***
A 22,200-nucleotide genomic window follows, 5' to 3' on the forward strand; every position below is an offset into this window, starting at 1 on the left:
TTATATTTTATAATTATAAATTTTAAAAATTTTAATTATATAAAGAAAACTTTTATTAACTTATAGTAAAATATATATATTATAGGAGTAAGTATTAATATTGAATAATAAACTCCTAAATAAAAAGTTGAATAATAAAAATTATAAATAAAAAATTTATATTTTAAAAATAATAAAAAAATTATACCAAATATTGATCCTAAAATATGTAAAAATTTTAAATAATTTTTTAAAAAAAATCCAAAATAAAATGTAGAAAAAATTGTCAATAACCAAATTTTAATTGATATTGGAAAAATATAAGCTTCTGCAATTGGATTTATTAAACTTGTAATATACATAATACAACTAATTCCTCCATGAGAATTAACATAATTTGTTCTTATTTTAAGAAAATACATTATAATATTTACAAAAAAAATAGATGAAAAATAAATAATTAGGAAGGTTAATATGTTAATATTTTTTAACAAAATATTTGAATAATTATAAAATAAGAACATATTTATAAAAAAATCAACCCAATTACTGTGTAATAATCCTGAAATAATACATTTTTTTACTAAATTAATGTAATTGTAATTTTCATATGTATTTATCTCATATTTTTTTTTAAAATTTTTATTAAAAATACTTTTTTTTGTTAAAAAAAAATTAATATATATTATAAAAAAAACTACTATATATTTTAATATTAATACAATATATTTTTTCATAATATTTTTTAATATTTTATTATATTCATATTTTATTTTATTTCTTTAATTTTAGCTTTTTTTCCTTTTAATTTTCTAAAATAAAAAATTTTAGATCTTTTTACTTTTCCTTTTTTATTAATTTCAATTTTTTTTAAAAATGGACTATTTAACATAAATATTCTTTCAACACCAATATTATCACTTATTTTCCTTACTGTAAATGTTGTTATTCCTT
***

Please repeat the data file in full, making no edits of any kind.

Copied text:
A 22,200-nucleotide genomic window follows, 5' to 3' on the forward strand; every position below is an offset into this window, starting at 1 on the left:
TTATATTTTATAATTATAAATTTTAAAAATTTTAATTATATAAAGAAAACTTTTATTAACTTATAGTAAAATATATATATTATAGGAGTAAGTATTAATATTGAATAATAAACTCCTAAATAAAAAGTTGAATAATAAAAATTATAAATAAAAAATTTATATTTTAAAAATAATAAAAAAATTATACCAAATATTGATCCTAAAATATGTAAAAATTTTAAATAATTTTTTAAAAAAAATCCAAAATAAAATGTAGAAAAAATTGTCAATAACCAAATTTTAATTGATATTGGAAAAATATAAGCTTCTGCAATTGGATTTATTAAACTTGTAATATACATAATACAACTAATTCCTCCATGAGAATTAACATAATTTGTTCTTATTTTAAGAAAATACATTATAATATTTACAAAAAAAATAGATGAAAAATAAATAATTAGGAAGGTTAATATGTTAATATTTTTTAACAAAATATTTGAATAATTATAAAATAAGAACATATTTATAAAAAAATCAACCCAATTACTGTGTAATAATCCTGAAATAATACATTTTTTTACTAAATTAATGTAATTGTAATTTTCATATGTATTTATCTCATATTTTTTTTTAAAATTTTTATTAAAAATACTTTTTTTTGTTAAAAAAAAATTAATATATATTATAAAAAAAACTACTATATATTTTAATATTAATACAATATATTTTTTCATAATATTTTTTAATATTTTATTATATTCATATTTTATTTTATTTCTTTAATTTTAGCTTTTTTTCCTTTTAATTTTCTAAAATAAAAAATTTTAGATCTTTTTACTTTTCCTTTTTTATTAATTTCAATTTTTTTTAAAAATGGACTATTTAACATAAATATTCTTTCAACACCAATATTATCACTTATTTTCCTTACTGTAAATGTTGTTATTCCTT